I teach an intro to programming course which covers mostly the basics (data types, control flows, functions, arrays, pointers, singly linked lists, circular linked lists, doubly linked lists, without any OOP concepts). The course is taught using C++ but the focus is not on C++ but on the core concepts (the language is just there for implementation, so we only cover the very basics of it).
So far we've been using raw pointers to build linked lists. But I was wondering if students would benefit from switching to smart pointers. I know there are many pros to smart pointers, but I also fear students (who are novice to programming) would "get used" to leaving the cleanup to the compiler, as they wouldn't need to worry about dangling pointers or memory leak problems.
I think the benefits of raw pointers are that students acquire good practices (same reason they don't learn about high-level structures like vectors or maps yet, until they go on the next course and start with OOP). Also I think raw pointers could be a more "standard" way to learn linked lists, since the course doesn't focus on C++ but on the programming fundamentals, and the more C++ specific it gets, the harder it might be to transfer these concepts to a different language.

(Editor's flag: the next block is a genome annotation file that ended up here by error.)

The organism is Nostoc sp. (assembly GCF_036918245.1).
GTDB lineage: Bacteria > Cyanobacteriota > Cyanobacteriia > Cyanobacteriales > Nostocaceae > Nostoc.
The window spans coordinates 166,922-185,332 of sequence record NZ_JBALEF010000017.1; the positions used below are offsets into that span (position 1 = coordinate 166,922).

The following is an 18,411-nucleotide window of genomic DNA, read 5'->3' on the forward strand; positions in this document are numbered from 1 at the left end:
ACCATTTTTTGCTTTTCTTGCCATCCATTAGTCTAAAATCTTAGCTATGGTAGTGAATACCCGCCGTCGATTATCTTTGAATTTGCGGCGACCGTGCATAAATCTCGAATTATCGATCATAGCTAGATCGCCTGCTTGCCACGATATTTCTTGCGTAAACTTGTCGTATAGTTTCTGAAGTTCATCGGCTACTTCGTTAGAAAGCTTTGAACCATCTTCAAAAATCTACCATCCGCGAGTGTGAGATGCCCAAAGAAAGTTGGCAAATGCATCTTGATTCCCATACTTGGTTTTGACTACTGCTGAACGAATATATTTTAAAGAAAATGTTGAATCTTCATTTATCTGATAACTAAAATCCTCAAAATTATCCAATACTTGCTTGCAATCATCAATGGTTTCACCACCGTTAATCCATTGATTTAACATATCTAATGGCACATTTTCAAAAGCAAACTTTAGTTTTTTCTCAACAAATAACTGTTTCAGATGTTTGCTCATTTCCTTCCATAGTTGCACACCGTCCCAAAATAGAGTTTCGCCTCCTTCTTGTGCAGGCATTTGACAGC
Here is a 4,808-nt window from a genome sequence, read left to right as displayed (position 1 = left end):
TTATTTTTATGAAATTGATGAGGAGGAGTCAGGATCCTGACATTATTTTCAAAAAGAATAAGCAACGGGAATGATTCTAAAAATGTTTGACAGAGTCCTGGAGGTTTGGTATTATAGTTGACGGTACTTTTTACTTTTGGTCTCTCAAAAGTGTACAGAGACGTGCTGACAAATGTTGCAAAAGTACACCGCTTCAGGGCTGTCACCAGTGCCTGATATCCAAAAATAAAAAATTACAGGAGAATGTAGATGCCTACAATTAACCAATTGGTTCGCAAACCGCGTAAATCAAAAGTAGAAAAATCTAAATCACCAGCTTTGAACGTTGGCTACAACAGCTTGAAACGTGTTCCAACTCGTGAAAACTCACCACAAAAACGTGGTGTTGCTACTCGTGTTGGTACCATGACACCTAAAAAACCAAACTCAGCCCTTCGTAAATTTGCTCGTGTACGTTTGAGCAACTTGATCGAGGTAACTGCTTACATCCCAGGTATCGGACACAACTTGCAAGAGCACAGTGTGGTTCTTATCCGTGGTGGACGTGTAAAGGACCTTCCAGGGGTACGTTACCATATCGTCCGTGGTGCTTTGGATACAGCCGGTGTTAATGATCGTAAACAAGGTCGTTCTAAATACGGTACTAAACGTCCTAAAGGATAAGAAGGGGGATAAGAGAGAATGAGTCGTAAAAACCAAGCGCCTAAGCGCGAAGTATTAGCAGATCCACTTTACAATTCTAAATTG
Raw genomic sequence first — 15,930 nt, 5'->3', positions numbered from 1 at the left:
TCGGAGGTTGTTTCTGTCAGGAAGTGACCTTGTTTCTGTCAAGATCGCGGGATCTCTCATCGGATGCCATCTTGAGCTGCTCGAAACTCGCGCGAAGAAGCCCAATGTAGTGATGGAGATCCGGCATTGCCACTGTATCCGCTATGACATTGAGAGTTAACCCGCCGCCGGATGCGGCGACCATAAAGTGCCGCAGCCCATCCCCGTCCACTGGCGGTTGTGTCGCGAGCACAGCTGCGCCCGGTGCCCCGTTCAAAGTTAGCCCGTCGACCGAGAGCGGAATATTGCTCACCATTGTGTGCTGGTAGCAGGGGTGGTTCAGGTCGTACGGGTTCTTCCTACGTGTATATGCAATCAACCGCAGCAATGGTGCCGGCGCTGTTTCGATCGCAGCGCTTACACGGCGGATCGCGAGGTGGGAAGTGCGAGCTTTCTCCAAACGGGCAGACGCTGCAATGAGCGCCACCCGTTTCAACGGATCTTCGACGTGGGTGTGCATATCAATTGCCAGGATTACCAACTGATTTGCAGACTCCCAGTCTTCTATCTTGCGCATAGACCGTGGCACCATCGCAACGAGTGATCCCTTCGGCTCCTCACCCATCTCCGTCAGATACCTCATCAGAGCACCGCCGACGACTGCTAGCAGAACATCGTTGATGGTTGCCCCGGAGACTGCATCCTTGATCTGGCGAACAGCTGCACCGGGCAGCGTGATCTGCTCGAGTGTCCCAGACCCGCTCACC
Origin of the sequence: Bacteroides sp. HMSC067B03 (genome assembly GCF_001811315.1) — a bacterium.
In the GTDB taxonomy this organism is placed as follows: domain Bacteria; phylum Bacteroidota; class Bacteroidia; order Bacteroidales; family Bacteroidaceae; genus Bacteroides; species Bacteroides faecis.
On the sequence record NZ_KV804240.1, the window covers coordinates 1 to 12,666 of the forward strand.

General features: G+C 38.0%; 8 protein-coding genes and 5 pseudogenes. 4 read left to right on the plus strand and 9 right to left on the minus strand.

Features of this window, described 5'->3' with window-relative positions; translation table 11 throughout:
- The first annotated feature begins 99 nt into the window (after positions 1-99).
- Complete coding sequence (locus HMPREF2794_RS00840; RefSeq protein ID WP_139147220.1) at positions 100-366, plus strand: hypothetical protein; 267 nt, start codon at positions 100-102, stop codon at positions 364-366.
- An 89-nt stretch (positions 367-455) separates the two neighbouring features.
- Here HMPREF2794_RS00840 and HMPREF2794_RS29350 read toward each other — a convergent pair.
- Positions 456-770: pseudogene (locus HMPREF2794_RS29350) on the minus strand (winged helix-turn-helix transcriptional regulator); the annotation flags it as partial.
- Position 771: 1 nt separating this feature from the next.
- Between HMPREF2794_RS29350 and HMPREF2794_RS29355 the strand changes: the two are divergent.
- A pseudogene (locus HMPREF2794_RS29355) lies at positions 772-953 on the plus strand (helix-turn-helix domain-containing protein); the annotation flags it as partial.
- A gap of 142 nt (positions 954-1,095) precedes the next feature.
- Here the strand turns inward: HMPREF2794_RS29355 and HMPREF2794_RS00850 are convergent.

So for now I've always believed it a good idea to stick to raw pointers, but I don't want to trust my (limited) knowledge on the matter and would like to hear other opinions :)